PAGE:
Wednesday is set to be a sad day for anyone who believes that the UK’s statistical system is “independent”. The Treasury, yes, the Treasury, will pronounce on the future of the RPI, and/or the future of UKSA and its various ill-defined and overlapping parts. The Cabinet Office is actually responsible for UKSA, UKSA has a reporting line to Parliament, and you might think that the Office for Statistics Regulation would do what its name suggested but no, the good old Treasury will impose its not-at-all independent self on the data. Continue reading Treasury’s options on RPI?
Wednesday morning (it has been announced) will see the publication of the Government’s response to the critical House of Lords report on “Measuring inflation“. This blogs identifies a series of failings in governance that led to the extraordinary and stupid situation everyone finds themselves in. Continue reading How poor governance led to the problems with the RPI
The UK Statistics Authority announced today that it will respond to the House of Lords report ‘Measuring Inflation’ on 4 September. It’s hard to know how UKSA will respond as, due to its actions and inactions, it and the measurement of inflation is in a deep hole. The Lords report said (page 4) that the “present position of the Authority is untenable” and that “it should fulfil its statutory duty to promote and safeguard the quality of official statistics and to do that, it should request a fix to the clothing problem”. This note sets out three truths that I hope – but do not expect – UKSA to cover. UKSA needs to be honest about formulae, stop being biased and act independently. Continue reading RPI truths and UKSA blindness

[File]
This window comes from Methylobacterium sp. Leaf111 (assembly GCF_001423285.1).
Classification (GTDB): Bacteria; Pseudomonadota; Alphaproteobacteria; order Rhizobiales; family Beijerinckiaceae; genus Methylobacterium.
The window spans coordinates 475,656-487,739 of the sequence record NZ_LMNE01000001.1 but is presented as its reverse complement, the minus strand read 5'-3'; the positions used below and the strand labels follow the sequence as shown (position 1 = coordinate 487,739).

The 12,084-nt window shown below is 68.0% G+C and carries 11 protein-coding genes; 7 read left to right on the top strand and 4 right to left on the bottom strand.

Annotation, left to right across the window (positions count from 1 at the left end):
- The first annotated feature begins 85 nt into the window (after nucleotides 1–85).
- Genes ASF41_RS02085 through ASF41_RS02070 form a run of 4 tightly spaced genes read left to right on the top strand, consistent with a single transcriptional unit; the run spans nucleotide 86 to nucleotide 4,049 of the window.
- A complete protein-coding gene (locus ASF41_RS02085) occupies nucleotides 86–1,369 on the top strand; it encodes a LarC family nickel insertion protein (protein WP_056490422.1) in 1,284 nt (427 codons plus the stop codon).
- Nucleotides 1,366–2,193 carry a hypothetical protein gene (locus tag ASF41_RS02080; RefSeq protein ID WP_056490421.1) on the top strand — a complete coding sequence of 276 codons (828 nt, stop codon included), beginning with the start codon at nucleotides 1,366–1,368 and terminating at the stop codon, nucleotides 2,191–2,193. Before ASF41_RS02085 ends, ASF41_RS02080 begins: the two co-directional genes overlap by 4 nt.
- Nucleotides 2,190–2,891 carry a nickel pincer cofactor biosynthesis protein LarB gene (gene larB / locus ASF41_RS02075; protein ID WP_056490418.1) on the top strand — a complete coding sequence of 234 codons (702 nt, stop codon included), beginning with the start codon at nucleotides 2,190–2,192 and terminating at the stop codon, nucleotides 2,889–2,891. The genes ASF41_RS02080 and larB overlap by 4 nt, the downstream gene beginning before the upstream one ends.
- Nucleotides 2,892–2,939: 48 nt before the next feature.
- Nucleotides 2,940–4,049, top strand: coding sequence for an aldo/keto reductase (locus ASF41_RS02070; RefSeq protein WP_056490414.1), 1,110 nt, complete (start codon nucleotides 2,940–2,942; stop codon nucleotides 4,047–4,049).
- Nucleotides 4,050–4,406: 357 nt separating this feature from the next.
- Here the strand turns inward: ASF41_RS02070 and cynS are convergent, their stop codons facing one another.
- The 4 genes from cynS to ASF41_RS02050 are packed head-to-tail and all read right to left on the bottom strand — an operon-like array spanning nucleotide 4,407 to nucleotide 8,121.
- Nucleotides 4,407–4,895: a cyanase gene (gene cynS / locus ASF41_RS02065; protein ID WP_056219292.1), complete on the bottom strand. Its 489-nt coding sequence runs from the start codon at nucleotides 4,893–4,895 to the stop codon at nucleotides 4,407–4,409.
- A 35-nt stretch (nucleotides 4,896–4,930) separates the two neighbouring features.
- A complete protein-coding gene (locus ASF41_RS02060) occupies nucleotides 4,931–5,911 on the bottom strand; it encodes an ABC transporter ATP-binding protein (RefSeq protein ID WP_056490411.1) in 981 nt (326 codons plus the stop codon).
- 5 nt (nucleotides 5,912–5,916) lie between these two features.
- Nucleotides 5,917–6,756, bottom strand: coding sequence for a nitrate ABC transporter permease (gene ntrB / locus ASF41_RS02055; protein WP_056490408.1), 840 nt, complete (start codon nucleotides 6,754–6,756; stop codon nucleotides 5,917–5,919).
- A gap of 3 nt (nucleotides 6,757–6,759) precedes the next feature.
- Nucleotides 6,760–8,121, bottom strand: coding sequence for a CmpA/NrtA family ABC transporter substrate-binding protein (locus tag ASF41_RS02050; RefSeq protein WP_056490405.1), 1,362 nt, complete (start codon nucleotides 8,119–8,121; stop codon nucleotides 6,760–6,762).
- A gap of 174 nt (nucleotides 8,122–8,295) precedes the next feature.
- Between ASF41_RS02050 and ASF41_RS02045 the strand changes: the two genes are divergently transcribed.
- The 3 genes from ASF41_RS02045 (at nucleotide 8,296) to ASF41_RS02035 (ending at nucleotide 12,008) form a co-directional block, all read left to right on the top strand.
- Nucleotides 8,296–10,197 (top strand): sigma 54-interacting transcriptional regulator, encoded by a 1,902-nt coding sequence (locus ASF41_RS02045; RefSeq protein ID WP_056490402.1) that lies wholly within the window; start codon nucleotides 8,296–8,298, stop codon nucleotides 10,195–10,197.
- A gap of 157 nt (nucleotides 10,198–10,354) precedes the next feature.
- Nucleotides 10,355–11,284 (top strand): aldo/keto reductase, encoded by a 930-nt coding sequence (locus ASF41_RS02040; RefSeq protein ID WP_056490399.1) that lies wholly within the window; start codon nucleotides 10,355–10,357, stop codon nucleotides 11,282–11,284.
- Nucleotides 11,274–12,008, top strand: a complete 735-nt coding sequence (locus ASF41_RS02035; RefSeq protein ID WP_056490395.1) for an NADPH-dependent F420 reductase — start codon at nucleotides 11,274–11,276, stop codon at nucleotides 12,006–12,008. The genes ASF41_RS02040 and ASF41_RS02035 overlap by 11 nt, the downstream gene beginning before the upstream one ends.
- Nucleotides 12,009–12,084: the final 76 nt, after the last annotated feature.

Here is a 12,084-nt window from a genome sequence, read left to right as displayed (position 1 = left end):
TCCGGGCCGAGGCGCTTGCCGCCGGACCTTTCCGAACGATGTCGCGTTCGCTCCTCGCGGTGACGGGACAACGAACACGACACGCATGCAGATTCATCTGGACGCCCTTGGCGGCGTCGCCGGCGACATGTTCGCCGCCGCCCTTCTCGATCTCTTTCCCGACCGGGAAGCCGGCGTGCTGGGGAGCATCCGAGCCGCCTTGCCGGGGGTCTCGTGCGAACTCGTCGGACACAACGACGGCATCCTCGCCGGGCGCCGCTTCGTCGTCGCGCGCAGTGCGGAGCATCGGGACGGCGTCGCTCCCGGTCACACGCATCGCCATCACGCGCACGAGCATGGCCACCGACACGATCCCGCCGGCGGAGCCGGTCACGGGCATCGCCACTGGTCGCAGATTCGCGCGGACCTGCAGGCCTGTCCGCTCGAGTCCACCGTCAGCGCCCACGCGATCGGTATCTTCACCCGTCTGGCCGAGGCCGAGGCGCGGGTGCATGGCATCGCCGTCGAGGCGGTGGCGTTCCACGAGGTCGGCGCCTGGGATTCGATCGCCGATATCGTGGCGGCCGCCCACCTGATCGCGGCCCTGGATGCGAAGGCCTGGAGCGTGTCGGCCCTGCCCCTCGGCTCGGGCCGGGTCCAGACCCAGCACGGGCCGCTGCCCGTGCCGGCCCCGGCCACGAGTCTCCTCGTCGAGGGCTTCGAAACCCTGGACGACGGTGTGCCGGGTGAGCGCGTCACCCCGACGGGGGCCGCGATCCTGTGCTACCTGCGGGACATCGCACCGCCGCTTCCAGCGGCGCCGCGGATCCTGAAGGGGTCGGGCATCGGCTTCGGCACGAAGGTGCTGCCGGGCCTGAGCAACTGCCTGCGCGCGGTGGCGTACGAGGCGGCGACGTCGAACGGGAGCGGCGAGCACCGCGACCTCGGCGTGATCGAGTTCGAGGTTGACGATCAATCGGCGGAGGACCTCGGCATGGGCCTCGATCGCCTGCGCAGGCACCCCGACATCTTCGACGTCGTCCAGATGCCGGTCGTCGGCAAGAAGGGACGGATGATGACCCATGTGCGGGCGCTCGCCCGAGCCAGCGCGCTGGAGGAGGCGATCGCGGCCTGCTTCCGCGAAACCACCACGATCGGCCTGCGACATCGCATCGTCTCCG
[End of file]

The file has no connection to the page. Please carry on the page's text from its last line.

The media coverage of the results of the local elections (in May 2019) has at times been deeply misleading with voting outcomes not being accurately described. The problem is two-fold. First, the usual way of presenting the figures – in terms of seats, percentage share of the vote and swings – can give a very misleading impression. It has on this occasion as the usual metrics have been distorted by the plummeting turnout compared to 2015 (when the turnout was high due to the General Election). No one single summary statistic can be relied upon in all circumstances. Second, it is nigh on impossible to get the actual voting figures. The country deserves a central publication point for election data to allow anyone to do their own, neutral, assessment of the trends. The time has come for the UK to have more transparency about its election results – surely one of the most fundamental of all statistics – as befits a developed democracy. Without this, the voters are unlikely to get a fair sense of the results given much of the interpretation is being done by politicians or columnists skilful enough to select their factoids to suit their own story or others who are innumerate, wilfully or naively ignorant of the facts, or producing projections from black box models.